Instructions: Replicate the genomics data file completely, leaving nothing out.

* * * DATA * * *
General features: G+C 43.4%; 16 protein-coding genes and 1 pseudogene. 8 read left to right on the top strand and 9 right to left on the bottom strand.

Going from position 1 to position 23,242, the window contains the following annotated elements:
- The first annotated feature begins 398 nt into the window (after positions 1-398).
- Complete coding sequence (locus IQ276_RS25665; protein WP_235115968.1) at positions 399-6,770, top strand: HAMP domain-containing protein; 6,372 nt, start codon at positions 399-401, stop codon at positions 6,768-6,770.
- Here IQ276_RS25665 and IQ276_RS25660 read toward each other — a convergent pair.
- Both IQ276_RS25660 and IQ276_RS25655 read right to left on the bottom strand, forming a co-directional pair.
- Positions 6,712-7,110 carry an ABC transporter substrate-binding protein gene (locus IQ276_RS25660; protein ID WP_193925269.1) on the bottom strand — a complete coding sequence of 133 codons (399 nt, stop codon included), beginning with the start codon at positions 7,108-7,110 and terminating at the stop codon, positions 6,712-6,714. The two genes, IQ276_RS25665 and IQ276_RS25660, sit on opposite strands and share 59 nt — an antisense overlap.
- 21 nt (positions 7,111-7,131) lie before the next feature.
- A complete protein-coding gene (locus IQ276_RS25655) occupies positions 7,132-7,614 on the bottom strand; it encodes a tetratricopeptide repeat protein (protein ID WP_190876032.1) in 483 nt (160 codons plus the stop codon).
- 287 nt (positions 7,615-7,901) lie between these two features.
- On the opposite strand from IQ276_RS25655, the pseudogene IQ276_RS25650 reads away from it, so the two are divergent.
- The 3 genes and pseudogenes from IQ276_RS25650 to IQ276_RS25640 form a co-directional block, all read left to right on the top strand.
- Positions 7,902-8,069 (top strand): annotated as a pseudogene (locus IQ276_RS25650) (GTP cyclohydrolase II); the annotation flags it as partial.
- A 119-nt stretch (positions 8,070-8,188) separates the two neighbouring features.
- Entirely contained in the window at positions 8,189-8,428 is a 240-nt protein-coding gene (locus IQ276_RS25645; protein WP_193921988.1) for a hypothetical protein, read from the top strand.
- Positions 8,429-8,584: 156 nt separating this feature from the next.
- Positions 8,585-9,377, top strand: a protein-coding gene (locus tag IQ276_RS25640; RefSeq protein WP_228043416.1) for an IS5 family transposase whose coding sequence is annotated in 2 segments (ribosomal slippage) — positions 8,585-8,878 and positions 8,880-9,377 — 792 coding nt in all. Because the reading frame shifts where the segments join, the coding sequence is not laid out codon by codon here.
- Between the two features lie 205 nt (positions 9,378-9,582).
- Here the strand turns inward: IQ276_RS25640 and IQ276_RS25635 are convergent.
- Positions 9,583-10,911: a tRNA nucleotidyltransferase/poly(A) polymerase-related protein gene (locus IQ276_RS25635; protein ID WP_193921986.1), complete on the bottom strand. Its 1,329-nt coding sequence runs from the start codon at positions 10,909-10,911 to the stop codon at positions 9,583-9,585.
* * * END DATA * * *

General features: G+C 43.4%; 16 protein-coding genes and 1 pseudogene. 8 read left to right on the top strand and 9 right to left on the bottom strand.

Going from position 1 to position 23,242, the window contains the following annotated elements:
- The first annotated feature begins 398 nt into the window (after positions 1-398).
- Complete coding sequence (locus IQ276_RS25665; protein WP_235115968.1) at positions 399-6,770, top strand: HAMP domain-containing protein; 6,372 nt, start codon at positions 399-401, stop codon at positions 6,768-6,770.
- Here IQ276_RS25665 and IQ276_RS25660 read toward each other — a convergent pair.
- Both IQ276_RS25660 and IQ276_RS25655 read right to left on the bottom strand, forming a co-directional pair.
- Positions 6,712-7,110 carry an ABC transporter substrate-binding protein gene (locus IQ276_RS25660; protein ID WP_193925269.1) on the bottom strand — a complete coding sequence of 133 codons (399 nt, stop codon included), beginning with the start codon at positions 7,108-7,110 and terminating at the stop codon, positions 6,712-6,714. The two genes, IQ276_RS25665 and IQ276_RS25660, sit on opposite strands and share 59 nt — an antisense overlap.
- 21 nt (positions 7,111-7,131) lie before the next feature.
- A complete protein-coding gene (locus IQ276_RS25655) occupies positions 7,132-7,614 on the bottom strand; it encodes a tetratricopeptide repeat protein (protein ID WP_190876032.1) in 483 nt (160 codons plus the stop codon).
- 287 nt (positions 7,615-7,901) lie between these two features.
- On the opposite strand from IQ276_RS25655, the pseudogene IQ276_RS25650 reads away from it, so the two are divergent.
- The 3 genes and pseudogenes from IQ276_RS25650 to IQ276_RS25640 form a co-directional block, all read left to right on the top strand.
- Positions 7,902-8,069 (top strand): annotated as a pseudogene (locus IQ276_RS25650) (GTP cyclohydrolase II); the annotation flags it as partial.
- A 119-nt stretch (positions 8,070-8,188) separates the two neighbouring features.
- Entirely contained in the window at positions 8,189-8,428 is a 240-nt protein-coding gene (locus IQ276_RS25645; protein WP_193921988.1) for a hypothetical protein, read from the top strand.
- Positions 8,429-8,584: 156 nt separating this feature from the next.
- Positions 8,585-9,377, top strand: a protein-coding gene (locus tag IQ276_RS25640; RefSeq protein WP_228043416.1) for an IS5 family transposase whose coding sequence is annotated in 2 segments (ribosomal slippage) — positions 8,585-8,878 and positions 8,880-9,377 — 792 coding nt in all. Because the reading frame shifts where the segments join, the coding sequence is not laid out codon by codon here.
- Between the two features lie 205 nt (positions 9,378-9,582).
- Here the strand turns inward: IQ276_RS25640 and IQ276_RS25635 are convergent.
- Positions 9,583-10,911: a tRNA nucleotidyltransferase/poly(A) polymerase-related protein gene (locus IQ276_RS25635; protein ID WP_193921986.1), complete on the bottom strand. Its 1,329-nt coding sequence runs from the start codon at positions 10,909-10,911 to the stop codon at positions 9,583-9,585.